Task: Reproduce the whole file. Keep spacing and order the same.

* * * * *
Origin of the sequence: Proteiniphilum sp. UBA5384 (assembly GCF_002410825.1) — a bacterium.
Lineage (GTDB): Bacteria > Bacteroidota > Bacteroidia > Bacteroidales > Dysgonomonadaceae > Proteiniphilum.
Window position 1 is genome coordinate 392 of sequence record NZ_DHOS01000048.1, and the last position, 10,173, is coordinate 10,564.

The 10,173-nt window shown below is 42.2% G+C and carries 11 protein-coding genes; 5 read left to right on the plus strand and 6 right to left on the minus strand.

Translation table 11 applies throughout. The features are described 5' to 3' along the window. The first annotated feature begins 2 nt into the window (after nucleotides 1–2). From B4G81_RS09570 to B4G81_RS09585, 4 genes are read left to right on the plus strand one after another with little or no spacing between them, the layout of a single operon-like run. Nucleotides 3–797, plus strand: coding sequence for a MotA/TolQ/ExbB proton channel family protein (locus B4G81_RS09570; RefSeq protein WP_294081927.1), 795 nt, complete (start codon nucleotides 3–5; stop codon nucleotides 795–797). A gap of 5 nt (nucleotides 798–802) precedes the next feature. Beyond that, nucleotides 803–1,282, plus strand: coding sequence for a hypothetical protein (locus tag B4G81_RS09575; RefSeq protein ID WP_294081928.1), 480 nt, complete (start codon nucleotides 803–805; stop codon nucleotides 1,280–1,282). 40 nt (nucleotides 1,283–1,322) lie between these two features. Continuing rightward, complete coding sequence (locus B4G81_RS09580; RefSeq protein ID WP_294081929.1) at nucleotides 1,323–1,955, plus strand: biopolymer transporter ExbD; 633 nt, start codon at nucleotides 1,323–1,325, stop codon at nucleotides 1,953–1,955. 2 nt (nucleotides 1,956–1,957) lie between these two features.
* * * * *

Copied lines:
Origin of the sequence: Proteiniphilum sp. UBA5384 (assembly GCF_002410825.1) — a bacterium.
Lineage (GTDB): Bacteria > Bacteroidota > Bacteroidia > Bacteroidales > Dysgonomonadaceae > Proteiniphilum.
Window position 1 is genome coordinate 392 of sequence record NZ_DHOS01000048.1, and the last position, 10,173, is coordinate 10,564.

The 10,173-nt window shown below is 42.2% G+C and carries 11 protein-coding genes; 5 read left to right on the plus strand and 6 right to left on the minus strand.

Translation table 11 applies throughout. The features are described 5' to 3' along the window. The first annotated feature begins 2 nt into the window (after nucleotides 1–2). From B4G81_RS09570 to B4G81_RS09585, 4 genes are read left to right on the plus strand one after another with little or no spacing between them, the layout of a single operon-like run. Nucleotides 3–797, plus strand: coding sequence for a MotA/TolQ/ExbB proton channel family protein (locus B4G81_RS09570; RefSeq protein WP_294081927.1), 795 nt, complete (start codon nucleotides 3–5; stop codon nucleotides 795–797). A gap of 5 nt (nucleotides 798–802) precedes the next feature. Beyond that, nucleotides 803–1,282, plus strand: coding sequence for a hypothetical protein (locus tag B4G81_RS09575; RefSeq protein ID WP_294081928.1), 480 nt, complete (start codon nucleotides 803–805; stop codon nucleotides 1,280–1,282). 40 nt (nucleotides 1,283–1,322) lie between these two features. Continuing rightward, complete coding sequence (locus B4G81_RS09580; RefSeq protein ID WP_294081929.1) at nucleotides 1,323–1,955, plus strand: biopolymer transporter ExbD; 633 nt, start codon at nucleotides 1,323–1,325, stop codon at nucleotides 1,953–1,955. 2 nt (nucleotides 1,956–1,957) lie between these two features.